Jarrow R., Turnbull S. (1995): Pricing derivatives on financial securities subject to credit risk. J. Financ. 50, 53–85CrossRefGoogle Scholar
  42. 42.
    Jeanblanc M., Yor M., Chesney M. (2006): Mathematical Methods for Financial Markets. Springer, Berlin Heidelberg New YorkzbMATHGoogle Scholar
  43. 43.
    Kassam, A.: Options and volatility. Goldman Sachs Derivatives and Trading Research Report, January (2003)Google Scholar
  44. 44.
    Lando D. (2004): Credit Risk Modeling. Princeton University Press, PrincetonGoogle Scholar
  45. 45.
    Lehnigk, S.: The Generalized Feller Equation and Related Topics. Pitman Monographs and Surveys in Applied Mathematics, vol. 68, Longman (1993)Google Scholar
  46. 46.
    Linetsky V. (2004): Lookback options and diffusion hitting times: a spectral expansion approach. Financ. Stoch. 8, 373–398CrossRefMathSciNetzbMATHGoogle Scholar
  47. 47.
    Linetsky V. (2006): Pricing equity derivatives subject to bankruptcy. Math. Financ. 16, 255–282CrossRefMathSciNetzbMATHGoogle Scholar
  48. 48.
    Madan D., Unal H. (1998): Pricing the risk of default. Rev. Deriv. Res. 2, 121–160Google Scholar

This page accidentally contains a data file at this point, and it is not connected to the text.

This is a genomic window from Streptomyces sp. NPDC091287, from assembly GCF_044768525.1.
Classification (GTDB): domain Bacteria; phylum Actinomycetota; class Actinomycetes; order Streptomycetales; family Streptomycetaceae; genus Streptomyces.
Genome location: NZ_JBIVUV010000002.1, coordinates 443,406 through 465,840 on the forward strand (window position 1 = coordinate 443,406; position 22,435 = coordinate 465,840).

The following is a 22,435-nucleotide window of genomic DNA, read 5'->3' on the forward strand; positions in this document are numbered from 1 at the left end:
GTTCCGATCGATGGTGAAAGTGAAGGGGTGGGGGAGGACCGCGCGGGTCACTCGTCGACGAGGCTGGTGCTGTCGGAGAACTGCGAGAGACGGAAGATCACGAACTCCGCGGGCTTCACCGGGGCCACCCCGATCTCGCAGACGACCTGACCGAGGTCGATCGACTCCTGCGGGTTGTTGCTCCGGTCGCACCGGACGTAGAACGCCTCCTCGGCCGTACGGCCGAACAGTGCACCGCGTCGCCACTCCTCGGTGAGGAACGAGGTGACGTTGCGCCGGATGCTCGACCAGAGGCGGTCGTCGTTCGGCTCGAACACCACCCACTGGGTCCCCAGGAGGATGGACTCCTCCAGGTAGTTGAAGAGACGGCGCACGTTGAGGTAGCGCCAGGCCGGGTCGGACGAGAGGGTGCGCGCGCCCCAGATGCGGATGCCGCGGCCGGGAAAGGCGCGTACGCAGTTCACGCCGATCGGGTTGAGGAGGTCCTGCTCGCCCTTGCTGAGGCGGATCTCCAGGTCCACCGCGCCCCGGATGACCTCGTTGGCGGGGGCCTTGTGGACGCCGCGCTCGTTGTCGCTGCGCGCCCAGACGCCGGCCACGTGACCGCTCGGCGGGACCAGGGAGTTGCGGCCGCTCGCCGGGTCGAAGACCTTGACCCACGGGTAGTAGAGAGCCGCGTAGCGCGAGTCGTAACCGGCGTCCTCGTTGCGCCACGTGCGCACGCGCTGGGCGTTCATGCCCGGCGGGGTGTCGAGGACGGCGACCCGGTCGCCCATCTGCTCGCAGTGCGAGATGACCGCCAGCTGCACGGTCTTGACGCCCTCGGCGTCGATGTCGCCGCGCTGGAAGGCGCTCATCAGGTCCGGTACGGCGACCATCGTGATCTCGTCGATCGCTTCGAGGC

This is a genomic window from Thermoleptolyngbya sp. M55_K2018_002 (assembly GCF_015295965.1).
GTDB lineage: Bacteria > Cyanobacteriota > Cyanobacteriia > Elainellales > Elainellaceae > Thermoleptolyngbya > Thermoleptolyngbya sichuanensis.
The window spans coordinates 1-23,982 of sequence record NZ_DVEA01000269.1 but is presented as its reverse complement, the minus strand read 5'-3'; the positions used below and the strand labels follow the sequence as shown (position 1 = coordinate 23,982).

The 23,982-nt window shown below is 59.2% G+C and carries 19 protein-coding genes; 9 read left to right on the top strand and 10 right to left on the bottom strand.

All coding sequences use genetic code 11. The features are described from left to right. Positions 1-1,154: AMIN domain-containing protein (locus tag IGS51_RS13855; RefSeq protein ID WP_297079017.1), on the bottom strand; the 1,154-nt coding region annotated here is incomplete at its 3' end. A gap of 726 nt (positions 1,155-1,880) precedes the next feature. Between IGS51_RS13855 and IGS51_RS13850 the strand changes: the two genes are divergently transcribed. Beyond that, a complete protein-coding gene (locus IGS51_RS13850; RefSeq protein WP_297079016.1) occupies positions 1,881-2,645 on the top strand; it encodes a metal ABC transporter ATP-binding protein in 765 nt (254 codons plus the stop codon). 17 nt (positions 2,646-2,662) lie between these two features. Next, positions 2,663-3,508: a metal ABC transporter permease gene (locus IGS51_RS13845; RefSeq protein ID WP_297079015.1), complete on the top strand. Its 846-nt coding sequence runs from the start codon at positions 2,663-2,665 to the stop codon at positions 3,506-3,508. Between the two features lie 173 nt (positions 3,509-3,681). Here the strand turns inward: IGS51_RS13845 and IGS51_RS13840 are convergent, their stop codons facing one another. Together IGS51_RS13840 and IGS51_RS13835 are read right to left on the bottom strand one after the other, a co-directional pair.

49. 49.
    Merton R. (1974): On the pricing of corporate debt: the risk structure of interest rates. J. Financ. 29, 449–470CrossRefGoogle Scholar
  50. 50.
    Merton R. (1976): Option pricing when underlying stock returns are discontinuous. J. Financ. Econ. 3, 125–144CrossRefzbMATHGoogle Scholar
  51. 51.
    Pitman J.W., Yor M. (1981): Bessel processes and infinitely divisible laws. In: Williams D (eds). Stochastic Integrals. Lecture Notes in Mathematics, vol. 851, Springer, Berlin Heidelberg New York, pp. 285–370CrossRefGoogle Scholar
  52. 52.
    Revuz D., Yor M. (1999): Continuous Martingales and Brownian Motion, 3rd edn. Springer, Berlin Heidelberg New YorkzbMATHGoogle Scholar
  53. 53.
    Schönbucher P.J. (2003): Credit Derivatives Pricing Models. Wiley, New YorkGoogle Scholar
  54. 54.
    Schroder M. (1989): Computing the constant elasticity of variance option pricing formula. J. Financ. 44, 211–219CrossRefGoogle Scholar
  55. 55.
    Yor M. (1980): Loi de l’indice du lacet brownien, et distribution de Hartman-Watson. Zeitschrift für Wahrscheinlichkeitstheorie und verwandte Gebiete, 53, 71–95CrossRefMathSciNetzbMATHGoogle Scholar
  56. 56.
    Zhu H., Zhang, Y., Zhou, H.: Explaining credit default swap spreads with the equity volatility and jump risks of individual firms. Bank for International Settlements working paper, (2005)Google Scholar

Copyright information

© Springer-Verlag 2006

Authors and Affiliations

  1. 1.Bloomberg LP and NYU Courant InstituteNew YorkUSA
  2. 2.Department of Industrial Engineering and Management Sciences, McCormick School of Engineering and Applied SciencesNorthwestern UniversityEvanstonUSA

Personalised recommendations